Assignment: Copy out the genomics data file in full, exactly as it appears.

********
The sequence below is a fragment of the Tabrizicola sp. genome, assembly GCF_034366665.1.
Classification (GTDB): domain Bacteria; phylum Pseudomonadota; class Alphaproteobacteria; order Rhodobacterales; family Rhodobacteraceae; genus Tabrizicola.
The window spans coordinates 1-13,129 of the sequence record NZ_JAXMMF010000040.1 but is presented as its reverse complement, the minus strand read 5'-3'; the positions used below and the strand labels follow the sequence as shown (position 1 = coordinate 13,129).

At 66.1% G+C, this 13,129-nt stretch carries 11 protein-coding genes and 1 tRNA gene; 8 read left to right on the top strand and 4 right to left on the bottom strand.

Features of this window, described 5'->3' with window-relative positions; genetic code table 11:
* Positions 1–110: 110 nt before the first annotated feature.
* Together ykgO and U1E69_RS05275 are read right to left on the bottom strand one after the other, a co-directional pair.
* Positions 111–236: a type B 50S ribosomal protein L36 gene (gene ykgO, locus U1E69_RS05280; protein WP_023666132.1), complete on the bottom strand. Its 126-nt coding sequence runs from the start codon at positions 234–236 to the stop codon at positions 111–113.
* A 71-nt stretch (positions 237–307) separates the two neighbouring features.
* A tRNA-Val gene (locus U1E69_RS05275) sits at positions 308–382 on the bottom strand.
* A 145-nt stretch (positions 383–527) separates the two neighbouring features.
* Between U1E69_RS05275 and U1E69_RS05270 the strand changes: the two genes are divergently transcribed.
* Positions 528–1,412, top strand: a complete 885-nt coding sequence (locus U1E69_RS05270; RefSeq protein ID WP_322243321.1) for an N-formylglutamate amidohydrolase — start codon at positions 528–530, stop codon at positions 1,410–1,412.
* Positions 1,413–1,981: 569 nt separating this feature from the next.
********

The sequence below is a fragment of the Tabrizicola sp. genome, assembly GCF_034366665.1.
Classification (GTDB): domain Bacteria; phylum Pseudomonadota; class Alphaproteobacteria; order Rhodobacterales; family Rhodobacteraceae; genus Tabrizicola.
The window spans coordinates 1-13,129 of the sequence record NZ_JAXMMF010000040.1 but is presented as its reverse complement, the minus strand read 5'-3'; the positions used below and the strand labels follow the sequence as shown (position 1 = coordinate 13,129).

At 66.1% G+C, this 13,129-nt stretch carries 11 protein-coding genes and 1 tRNA gene; 8 read left to right on the top strand and 4 right to left on the bottom strand.

Features of this window, described 5'->3' with window-relative positions; genetic code table 11:
* Positions 1–110: 110 nt before the first annotated feature.
* Together ykgO and U1E69_RS05275 are read right to left on the bottom strand one after the other, a co-directional pair.
* Positions 111–236: a type B 50S ribosomal protein L36 gene (gene ykgO, locus U1E69_RS05280; protein WP_023666132.1), complete on the bottom strand. Its 126-nt coding sequence runs from the start codon at positions 234–236 to the stop codon at positions 111–113.
* A 71-nt stretch (positions 237–307) separates the two neighbouring features.
* A tRNA-Val gene (locus U1E69_RS05275) sits at positions 308–382 on the bottom strand.
* A 145-nt stretch (positions 383–527) separates the two neighbouring features.
* Between U1E69_RS05275 and U1E69_RS05270 the strand changes: the two genes are divergently transcribed.
* Positions 528–1,412, top strand: a complete 885-nt coding sequence (locus U1E69_RS05270; RefSeq protein ID WP_322243321.1) for an N-formylglutamate amidohydrolase — start codon at positions 528–530, stop codon at positions 1,410–1,412.
* Positions 1,413–1,981: 569 nt separating this feature from the next.